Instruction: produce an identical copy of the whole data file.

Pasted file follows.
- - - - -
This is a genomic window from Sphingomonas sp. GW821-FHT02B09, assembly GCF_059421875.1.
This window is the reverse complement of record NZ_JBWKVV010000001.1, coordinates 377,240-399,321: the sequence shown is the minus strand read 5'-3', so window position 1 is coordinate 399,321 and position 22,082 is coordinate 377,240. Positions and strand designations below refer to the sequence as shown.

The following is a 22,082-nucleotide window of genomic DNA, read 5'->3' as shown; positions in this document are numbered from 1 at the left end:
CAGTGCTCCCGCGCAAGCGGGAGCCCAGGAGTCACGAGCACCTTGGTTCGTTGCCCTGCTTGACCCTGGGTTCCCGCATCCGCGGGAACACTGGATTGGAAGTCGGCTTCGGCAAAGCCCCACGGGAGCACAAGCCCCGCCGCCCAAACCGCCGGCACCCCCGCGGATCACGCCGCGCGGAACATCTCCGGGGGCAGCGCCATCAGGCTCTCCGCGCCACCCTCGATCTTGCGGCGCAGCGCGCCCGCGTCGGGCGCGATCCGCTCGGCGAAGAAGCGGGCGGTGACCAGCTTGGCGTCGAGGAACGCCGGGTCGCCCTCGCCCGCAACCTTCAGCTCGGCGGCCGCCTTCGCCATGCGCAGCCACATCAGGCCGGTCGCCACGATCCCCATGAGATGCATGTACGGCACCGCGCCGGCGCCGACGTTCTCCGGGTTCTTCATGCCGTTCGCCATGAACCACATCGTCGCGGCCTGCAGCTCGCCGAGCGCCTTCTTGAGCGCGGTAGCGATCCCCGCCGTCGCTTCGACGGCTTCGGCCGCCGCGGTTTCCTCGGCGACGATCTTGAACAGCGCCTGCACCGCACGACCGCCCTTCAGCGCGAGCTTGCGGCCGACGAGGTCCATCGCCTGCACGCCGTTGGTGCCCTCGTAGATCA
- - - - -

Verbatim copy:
This is a genomic window from Sphingomonas sp. GW821-FHT02B09, assembly GCF_059421875.1.
This window is the reverse complement of record NZ_JBWKVV010000001.1, coordinates 377,240-399,321: the sequence shown is the minus strand read 5'-3', so window position 1 is coordinate 399,321 and position 22,082 is coordinate 377,240. Positions and strand designations below refer to the sequence as shown.

The following is a 22,082-nucleotide window of genomic DNA, read 5'->3' as shown; positions in this document are numbered from 1 at the left end:
CAGTGCTCCCGCGCAAGCGGGAGCCCAGGAGTCACGAGCACCTTGGTTCGTTGCCCTGCTTGACCCTGGGTTCCCGCATCCGCGGGAACACTGGATTGGAAGTCGGCTTCGGCAAAGCCCCACGGGAGCACAAGCCCCGCCGCCCAAACCGCCGGCACCCCCGCGGATCACGCCGCGCGGAACATCTCCGGGGGCAGCGCCATCAGGCTCTCCGCGCCACCCTCGATCTTGCGGCGCAGCGCGCCCGCGTCGGGCGCGATCCGCTCGGCGAAGAAGCGGGCGGTGACCAGCTTGGCGTCGAGGAACGCCGGGTCGCCCTCGCCCGCAACCTTCAGCTCGGCGGCCGCCTTCGCCATGCGCAGCCACATCAGGCCGGTCGCCACGATCCCCATGAGATGCATGTACGGCACCGCGCCGGCGCCGACGTTCTCCGGGTTCTTCATGCCGTTCGCCATGAACCACATCGTCGCGGCCTGCAGCTCGCCGAGCGCCTTCTTGAGCGCGGTAGCGATCCCCGCCGTCGCTTCGACGGCTTCGGCCGCCGCGGTTTCCTCGGCGACGATCTTGAACAGCGCCTGCACCGCACGACCGCCCTTCAGCGCGAGCTTGCGGCCGACGAGGTCCATCGCCTGCACGCCGTTGGTGCCCTCGTAGATCA